10 Rare Oddities Found on Islands

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10 Rare Oddities Found on Islands

Did you know that there are approximately 900,000 official islands in the world? These land masses, often full of rare oddities found on islands, can be either continental or oceanic, and they vary in number from country to country. For example, the Philippines boasts an impressive count of over 7,000 islands and islets. While most islands are ordinary, there are some that stand out for their unique and fascinating characteristics. From a mysterious rock that baffles scientists to an island where a species is in the process of rebuilding itself, here are 10 islands with intriguing claims to fame, each one a testament to the rare oddities found on islands.

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10. Biggest Number of Unique Mammals

Did you know that Australia or Madagascar aren’t the places with the highest concentration of unique mammal species? Surprisingly, a 15-year study concluded in 2016 revealed the true location of this extraordinary menagerie. It turns out, the largest island in the Philippines, Luzon, is home to this special collection of animals.

Excluding bats, a recent study revealed that Luzon is home to 56 mammal species, with an astonishing 52 of them being unique to the island. Moreover, a staggering 93% of these species are found exclusively on Luzon, making it a true treasure trove of biodiversity.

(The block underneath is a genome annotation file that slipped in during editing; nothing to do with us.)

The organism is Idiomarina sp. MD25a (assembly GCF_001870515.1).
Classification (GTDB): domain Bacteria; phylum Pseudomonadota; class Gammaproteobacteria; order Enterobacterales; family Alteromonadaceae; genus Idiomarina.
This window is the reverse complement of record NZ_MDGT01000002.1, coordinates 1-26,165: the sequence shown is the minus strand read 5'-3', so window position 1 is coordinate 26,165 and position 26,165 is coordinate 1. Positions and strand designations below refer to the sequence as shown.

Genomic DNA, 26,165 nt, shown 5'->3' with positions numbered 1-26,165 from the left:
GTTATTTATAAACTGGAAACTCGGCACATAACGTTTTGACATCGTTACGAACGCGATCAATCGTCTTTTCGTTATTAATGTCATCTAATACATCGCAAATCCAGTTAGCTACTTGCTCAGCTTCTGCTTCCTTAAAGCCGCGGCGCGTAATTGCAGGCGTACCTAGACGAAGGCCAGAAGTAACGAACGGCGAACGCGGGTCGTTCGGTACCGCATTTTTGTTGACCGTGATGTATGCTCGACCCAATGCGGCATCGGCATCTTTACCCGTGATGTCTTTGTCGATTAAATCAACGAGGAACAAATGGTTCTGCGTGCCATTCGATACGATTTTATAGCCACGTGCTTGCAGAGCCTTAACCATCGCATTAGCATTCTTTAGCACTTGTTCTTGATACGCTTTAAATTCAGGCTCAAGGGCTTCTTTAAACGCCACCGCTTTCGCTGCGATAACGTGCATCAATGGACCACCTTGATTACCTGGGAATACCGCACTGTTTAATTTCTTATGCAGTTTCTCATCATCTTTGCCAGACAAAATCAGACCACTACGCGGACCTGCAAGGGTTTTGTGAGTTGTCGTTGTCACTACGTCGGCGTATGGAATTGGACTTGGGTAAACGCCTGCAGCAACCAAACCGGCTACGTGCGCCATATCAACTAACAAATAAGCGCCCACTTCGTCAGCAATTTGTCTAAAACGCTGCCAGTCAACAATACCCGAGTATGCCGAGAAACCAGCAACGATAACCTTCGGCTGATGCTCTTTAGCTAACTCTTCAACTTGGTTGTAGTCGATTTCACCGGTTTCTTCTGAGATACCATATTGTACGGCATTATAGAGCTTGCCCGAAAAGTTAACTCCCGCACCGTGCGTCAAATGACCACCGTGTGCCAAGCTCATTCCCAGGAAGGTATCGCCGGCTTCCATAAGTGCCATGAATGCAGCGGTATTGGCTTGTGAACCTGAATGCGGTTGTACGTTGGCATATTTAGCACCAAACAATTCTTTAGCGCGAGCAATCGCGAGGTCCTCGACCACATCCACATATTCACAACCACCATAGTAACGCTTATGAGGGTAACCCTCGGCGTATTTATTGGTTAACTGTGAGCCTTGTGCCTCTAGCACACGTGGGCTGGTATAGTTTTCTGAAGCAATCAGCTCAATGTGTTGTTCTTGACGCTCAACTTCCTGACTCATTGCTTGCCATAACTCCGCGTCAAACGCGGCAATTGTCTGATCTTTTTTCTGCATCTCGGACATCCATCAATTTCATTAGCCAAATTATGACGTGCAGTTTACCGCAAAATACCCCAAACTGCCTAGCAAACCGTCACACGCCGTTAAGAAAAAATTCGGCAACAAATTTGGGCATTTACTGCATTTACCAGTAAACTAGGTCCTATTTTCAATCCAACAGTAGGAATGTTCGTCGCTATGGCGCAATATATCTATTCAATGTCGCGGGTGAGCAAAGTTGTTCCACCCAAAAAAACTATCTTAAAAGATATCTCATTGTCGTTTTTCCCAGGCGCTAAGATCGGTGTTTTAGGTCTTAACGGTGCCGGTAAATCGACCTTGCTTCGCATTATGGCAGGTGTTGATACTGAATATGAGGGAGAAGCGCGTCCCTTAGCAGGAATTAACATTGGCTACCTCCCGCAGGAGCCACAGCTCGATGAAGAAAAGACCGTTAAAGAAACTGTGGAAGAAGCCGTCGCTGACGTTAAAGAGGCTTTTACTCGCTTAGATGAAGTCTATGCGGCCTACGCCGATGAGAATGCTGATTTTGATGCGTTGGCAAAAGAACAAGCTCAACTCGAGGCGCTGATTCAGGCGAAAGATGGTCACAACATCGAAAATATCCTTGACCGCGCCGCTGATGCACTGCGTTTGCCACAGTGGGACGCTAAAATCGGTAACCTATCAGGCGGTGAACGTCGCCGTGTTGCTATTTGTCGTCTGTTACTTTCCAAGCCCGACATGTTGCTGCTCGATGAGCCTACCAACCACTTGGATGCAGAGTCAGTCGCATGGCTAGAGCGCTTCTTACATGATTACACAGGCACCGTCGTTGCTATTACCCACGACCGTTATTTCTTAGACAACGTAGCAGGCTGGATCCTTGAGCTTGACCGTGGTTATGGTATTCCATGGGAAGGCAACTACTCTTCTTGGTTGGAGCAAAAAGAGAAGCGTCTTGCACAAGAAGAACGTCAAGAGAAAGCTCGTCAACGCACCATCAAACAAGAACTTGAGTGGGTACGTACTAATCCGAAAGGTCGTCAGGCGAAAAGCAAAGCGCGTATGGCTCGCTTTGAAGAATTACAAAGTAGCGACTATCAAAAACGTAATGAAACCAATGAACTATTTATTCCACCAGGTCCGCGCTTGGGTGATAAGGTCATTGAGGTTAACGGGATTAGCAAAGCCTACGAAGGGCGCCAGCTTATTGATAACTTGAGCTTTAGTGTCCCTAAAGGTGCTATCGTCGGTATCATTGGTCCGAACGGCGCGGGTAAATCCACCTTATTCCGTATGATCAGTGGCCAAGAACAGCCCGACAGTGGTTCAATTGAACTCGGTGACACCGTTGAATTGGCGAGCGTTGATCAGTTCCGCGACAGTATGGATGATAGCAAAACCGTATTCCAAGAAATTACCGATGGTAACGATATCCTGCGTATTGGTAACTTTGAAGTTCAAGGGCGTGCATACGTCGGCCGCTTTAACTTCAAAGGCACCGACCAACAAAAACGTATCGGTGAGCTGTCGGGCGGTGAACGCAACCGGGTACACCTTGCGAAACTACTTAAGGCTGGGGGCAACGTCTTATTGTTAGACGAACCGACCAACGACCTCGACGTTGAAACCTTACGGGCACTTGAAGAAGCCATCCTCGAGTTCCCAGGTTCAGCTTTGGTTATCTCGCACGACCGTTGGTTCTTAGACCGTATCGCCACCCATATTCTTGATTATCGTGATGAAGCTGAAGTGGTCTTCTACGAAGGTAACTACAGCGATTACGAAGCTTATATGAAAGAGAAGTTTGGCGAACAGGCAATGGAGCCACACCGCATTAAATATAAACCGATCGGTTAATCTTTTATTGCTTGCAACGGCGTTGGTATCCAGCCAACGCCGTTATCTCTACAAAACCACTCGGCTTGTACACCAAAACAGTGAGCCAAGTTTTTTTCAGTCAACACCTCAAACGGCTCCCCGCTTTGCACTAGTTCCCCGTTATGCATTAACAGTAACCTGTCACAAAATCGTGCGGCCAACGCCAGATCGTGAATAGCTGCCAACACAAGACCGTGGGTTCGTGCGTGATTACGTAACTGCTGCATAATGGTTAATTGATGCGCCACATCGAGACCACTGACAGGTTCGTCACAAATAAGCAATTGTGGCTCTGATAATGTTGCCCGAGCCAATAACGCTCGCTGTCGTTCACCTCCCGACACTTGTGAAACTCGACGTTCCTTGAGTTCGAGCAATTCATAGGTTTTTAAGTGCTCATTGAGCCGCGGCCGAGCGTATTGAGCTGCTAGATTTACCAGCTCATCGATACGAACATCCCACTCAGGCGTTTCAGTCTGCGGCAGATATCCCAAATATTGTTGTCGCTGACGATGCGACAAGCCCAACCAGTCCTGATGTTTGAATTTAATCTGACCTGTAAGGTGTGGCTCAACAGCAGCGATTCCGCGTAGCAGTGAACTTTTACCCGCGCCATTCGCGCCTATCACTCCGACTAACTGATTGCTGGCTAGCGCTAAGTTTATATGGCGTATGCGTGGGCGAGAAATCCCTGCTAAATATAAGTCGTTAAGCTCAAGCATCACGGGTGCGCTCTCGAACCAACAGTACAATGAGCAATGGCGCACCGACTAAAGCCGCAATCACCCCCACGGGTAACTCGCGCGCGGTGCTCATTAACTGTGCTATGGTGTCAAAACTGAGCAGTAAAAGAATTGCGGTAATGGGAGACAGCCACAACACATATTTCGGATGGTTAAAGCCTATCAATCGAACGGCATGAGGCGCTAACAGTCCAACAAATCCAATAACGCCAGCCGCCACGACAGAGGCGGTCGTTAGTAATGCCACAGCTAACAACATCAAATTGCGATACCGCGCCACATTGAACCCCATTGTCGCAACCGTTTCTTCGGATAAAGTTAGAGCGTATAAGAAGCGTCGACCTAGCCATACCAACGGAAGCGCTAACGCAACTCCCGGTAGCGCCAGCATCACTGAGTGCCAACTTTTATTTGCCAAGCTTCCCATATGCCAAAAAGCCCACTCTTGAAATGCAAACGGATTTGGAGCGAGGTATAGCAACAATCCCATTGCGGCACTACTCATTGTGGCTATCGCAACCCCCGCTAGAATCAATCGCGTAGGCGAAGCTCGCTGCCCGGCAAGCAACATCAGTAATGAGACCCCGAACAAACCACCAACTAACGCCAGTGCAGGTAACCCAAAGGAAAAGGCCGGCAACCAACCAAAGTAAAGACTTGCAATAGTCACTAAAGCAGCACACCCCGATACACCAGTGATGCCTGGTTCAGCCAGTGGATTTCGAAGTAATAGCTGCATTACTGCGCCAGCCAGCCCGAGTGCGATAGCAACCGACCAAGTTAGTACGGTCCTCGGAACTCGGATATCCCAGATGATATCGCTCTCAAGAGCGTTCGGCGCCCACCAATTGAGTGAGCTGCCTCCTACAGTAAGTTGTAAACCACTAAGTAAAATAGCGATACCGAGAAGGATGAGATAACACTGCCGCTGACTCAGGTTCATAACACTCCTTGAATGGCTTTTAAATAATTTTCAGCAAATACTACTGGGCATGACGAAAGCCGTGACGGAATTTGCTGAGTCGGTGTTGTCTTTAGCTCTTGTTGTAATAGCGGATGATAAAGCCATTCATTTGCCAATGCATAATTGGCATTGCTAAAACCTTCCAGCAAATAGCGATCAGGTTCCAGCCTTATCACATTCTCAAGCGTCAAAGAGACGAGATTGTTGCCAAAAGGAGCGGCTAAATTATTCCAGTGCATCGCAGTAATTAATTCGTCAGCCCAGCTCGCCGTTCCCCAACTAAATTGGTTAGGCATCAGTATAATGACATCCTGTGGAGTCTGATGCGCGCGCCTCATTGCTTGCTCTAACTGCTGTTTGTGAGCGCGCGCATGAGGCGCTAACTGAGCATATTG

But how did the island outperform all other locations and give rise to numerous distinct mammals? Luzon is quite spacious, comparable in size to Iceland or Cuba. In addition to offering ample room, it boasts diverse habitats that minimize competition among evolving species.[1]

9. The First Laguna Moai

The Moai of Easter Island are iconic statues that require no introduction. These colossal human figures are globally recognized. In 2023, the small island unveiled another hidden Moai, but this particular one had a unique story to tell.

Certainly! This Moai statue was just like any other, with its distinctive elongated facial features and lack of legs. However, what set it apart was its remarkable discovery location. Measuring 5 feet and 3 inches (1.6 meters) in height, it was found lying on its side within a dry laguna bed, nestled in the Rano Raraku crater. Surprisingly, no other Moai had ever been found in a laguna in this particular region.